“At SCDA, my role is to give my creative input to FF&E where needed, as I do have reasonable knowledge on what’s good and what works. What’s important is that my contributions complement the firm’s distinct design philosophy,” she says. “Of course, all the major decisions remain to be made by Soo!”
“Design is our common language,” Fu says. “My husband and I, we are like the opposite ends of a magnet. We’re so different but are yet so drawn to each other.”
Known for his reductionist philosophy, Chan, the inaugural recipient of the President’s Design Award in 2006, can be credited (or perhaps held accountable) for toning down Fu’s early preference for all things over the top.
Where once she would tailor Chantilly lace gowns embellished with excessive crystals and beads, she now favours classic silhouettes that are more minimalistic in approach.
“Can you imagine how loud those dresses looked?” she says with a laugh. “Through Soo’s influence, I’ve come to understand that simplicity can translate to elegance.”
Their matrimonial home in District 10, where they raise six sons (and where we photographed her for these pictures), is evidence of what has now become a shared aesthetic. With Chan’s signature respect for our tropical environment, the home is lined by greenery, bathed in natural light and features a palette of natural stones and woods. It is at once restrained and contemporary.
But while Chan may have taken the lead in the building of a house, it was Fu who turned it into a home. “We compromise,” she says with a smile. “He designs the house, I adorn the walls.”
Even then, he favours American artists such as Robert Rauschenberg, Roy Lichenstein and Frank Stella, while she prefers Asian art by the likes of Hong Zhu An and Lee Jung Woong. A favourite of hers is a painting by the latter, which takes centre stage in their living room.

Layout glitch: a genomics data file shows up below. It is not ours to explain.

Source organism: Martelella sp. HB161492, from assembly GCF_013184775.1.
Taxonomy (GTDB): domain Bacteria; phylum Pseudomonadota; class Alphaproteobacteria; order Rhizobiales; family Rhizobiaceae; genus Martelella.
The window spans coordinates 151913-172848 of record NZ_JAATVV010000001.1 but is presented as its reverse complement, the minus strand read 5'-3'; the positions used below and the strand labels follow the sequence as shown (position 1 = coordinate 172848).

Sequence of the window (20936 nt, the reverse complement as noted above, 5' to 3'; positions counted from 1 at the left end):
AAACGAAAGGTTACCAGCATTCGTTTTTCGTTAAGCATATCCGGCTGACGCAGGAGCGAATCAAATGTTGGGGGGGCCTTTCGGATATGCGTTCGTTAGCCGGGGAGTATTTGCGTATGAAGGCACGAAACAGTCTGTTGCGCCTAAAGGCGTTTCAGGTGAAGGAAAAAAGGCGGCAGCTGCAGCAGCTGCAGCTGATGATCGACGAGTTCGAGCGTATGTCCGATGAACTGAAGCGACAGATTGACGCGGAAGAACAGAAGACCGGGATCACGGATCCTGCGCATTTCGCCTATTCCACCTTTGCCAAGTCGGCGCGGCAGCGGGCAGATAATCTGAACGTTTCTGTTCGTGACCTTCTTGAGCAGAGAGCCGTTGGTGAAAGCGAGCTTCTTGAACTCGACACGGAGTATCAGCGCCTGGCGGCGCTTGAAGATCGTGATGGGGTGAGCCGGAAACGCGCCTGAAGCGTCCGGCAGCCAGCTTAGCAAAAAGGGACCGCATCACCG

“I may not have much of a imprint here, but I do find his design of the house very aesthetically pleasing. When I retire though, I’ll do one home up entirely in my style!” she says with a laugh.
That said, a truly beautiful home is more than just how it looks. It has to be filled with people you love — namely, Chan and their six boys. Family is her priority and everything else is secondary, says Fu, who recently endured a 26-hour journey (with the help of strong painkillers), despite having undergone minor surgery to attend one of her son’s “Parents’ Weekend”, held twice yearly, at his school in the US. “I had to do it because firstly, I wanted to be there for him and more importantly, because I had made him a promise.”
While everyone in the family leads hectic lives, all make time to travel together, which Fu believes is one of the best means of bonding. After all, it was during such vacations as a teenager that she was able to spend the time she craved for with her own parents. “We would talk about everything and my parents would emphasise the values they believed in, such as the importance of being empathetic, truthful and genuine towards people,” says the elder of two daughters of those fond memories.
Which is why she relishes in packing up the boys for regular getaways. The most memorable thus far was a road trip they took along Route 1 in the US East Coast five years ago, during which the family talked, joked and even sang along to tunes from The Beach Boys to their hearts’ content.
“I love road trips. There is so much time to talk and that helps to really bond. The boys help to navigate and we laugh about making wrong turns. Some of my most precious memories are from those drives,” she shares. “When on these trips, we also love to hunt down the best local eating places,” she adds.
And already, Fu is planning for the next big trip, possibly to Africa for a safari. “Someplace where there are no phones, no Wi-Fi,” she says. “Only then are we truly able to disconnect from the world and appreciate what is before us.”
PHOTOGRAPHER/ ALWIN OH
STYLIST/ TOETY LIANG
HAIR ARTIST/ ANGGI MAULANA
MAKE-UP ARTIST/ JAY CARINA
PHOTOGRAPHY ASSISTANTS/ SETH ANG AND MUN KONG
STYLING ASSISTANT/ ALESSANDRA CORY MARCELO